The Best Gardens in Kyoto

When it comes to gardens, nothing beats the exquisite Japanese gardens in Kyoto. From strolling pond gardens to karesansui, Kyoto’s gardens are a must-see. Many of the best gardens in Kyoto are inside temples. And with over 1500 temples, it’s no surprise that it has the most concertation of exemplary gardens all over the country.

There is a representation of every type of Japanese garden in Kyoto— making it the ultimate garden lover’s paradise. From flamboyant strolling pond gardens courtesy of Emperors and Shoguns in the past or the more “austere” zen gardens, there is something for everyone in Kyoto. But with so many choices, it can be tough to decide which places are worth visiting. To save you the trouble, we’ve listed our top picks.  

What to expect

People that come to Kyoto often do so not only to experience its rich displays of Japanese culture and history but also to experience its historical temples and shrines and its beautiful sakura displays in spring. But its iconic collection of traditional Japanese gardens is quite exceptional and certainly worth the trip.

However, it is important to note that Japanese gardens, especially the ones in Kyoto are significantly different from most people’s perception of what gardens are. Unlike typical western gardens, Japanese gardens aren’t bursting with blooms. While most of Kyoto’s gardens may feature floral displays and some plants, they are typically characterized by the use of raked gravel and rock arrangements.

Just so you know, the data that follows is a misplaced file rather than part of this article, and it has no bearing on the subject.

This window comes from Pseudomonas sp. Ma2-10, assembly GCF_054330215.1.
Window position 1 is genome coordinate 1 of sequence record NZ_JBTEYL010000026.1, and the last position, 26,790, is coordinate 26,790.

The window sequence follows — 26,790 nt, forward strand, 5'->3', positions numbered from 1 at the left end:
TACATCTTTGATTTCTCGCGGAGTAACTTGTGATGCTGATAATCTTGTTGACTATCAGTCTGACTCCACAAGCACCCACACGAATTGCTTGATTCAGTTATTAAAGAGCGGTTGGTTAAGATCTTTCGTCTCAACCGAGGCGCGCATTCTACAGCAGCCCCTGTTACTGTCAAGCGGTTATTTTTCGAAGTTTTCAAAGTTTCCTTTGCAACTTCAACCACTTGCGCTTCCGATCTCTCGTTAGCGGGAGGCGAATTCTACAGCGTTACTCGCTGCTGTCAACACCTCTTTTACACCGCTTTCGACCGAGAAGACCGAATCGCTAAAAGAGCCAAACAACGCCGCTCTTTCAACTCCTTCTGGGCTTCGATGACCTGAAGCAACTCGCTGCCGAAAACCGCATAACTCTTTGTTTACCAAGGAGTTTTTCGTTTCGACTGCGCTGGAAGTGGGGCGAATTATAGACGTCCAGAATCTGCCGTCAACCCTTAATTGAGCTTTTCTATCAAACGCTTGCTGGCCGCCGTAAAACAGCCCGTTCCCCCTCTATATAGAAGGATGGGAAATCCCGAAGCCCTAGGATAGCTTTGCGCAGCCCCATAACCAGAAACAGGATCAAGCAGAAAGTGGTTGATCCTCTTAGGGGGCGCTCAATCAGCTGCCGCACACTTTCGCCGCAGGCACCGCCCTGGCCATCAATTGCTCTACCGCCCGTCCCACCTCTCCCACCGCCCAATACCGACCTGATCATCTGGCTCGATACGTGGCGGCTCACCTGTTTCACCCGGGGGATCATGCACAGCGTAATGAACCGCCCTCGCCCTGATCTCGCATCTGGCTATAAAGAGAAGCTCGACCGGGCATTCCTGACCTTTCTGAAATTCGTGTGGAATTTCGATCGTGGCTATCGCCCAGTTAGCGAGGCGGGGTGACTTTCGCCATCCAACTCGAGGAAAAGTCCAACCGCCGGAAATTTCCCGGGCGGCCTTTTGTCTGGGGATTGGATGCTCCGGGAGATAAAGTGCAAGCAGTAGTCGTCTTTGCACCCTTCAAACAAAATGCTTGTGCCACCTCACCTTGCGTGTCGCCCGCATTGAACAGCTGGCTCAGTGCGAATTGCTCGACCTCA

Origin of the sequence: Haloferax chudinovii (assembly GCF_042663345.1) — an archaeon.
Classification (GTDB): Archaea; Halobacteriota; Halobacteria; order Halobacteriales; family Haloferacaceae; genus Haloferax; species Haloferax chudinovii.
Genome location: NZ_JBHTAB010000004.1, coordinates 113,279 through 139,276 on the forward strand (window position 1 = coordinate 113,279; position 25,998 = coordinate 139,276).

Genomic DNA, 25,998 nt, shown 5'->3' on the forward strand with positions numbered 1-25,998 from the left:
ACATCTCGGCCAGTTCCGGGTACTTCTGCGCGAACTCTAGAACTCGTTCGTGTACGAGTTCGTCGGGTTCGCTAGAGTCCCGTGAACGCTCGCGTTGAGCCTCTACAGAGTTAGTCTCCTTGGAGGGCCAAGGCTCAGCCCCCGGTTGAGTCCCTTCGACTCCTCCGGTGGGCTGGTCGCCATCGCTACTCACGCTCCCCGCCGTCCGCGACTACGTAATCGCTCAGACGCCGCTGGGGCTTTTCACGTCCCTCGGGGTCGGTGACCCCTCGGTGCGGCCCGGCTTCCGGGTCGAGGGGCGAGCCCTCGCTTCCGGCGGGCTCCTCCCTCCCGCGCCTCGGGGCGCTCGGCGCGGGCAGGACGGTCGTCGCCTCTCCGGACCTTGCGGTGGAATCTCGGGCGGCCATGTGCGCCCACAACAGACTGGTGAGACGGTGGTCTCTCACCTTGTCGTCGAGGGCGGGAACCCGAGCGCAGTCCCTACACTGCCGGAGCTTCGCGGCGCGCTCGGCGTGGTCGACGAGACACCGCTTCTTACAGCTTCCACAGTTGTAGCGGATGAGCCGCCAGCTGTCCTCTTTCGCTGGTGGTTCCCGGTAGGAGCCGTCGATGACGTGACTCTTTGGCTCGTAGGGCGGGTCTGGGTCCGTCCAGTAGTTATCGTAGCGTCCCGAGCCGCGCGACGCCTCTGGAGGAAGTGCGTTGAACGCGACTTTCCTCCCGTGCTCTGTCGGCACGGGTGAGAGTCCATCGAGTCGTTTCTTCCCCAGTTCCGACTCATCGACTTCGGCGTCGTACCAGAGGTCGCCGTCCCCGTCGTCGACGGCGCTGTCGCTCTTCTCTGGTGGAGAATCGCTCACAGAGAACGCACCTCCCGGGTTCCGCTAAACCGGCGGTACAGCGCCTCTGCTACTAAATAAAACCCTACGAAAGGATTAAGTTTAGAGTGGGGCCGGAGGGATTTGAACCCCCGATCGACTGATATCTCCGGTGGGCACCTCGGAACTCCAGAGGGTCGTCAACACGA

While most people associate gardening with horticulture, the Japanese have a different approach. Instead, their gardens are more centered on design and even religion and meditation. Just because there seems to be a considerable lack of flowers in these gardens does not diminish their beauty. There is a minimalist expression seen in how sands, gravel, rocks, and stones are deliberately placed. Every single element in these gardens is meticulously chosen to evoke a specific mindset, mood, or emotion.

Ryoan-ji Temple garden

Home to the country’s most famous zen garden, Ryoan-ji is situated in northwest Kyoto, close to the Golden Pavillion or Kinkaku-ji. Registered as a Cultural Heritage Site, its renowned stone garden is of the karesansui type. Overwhelmingly beautiful, it features 15 small and large stones that are meticulously arranged on sands of pure white. To add to the mystery of the garden, its original creator has never really been identified.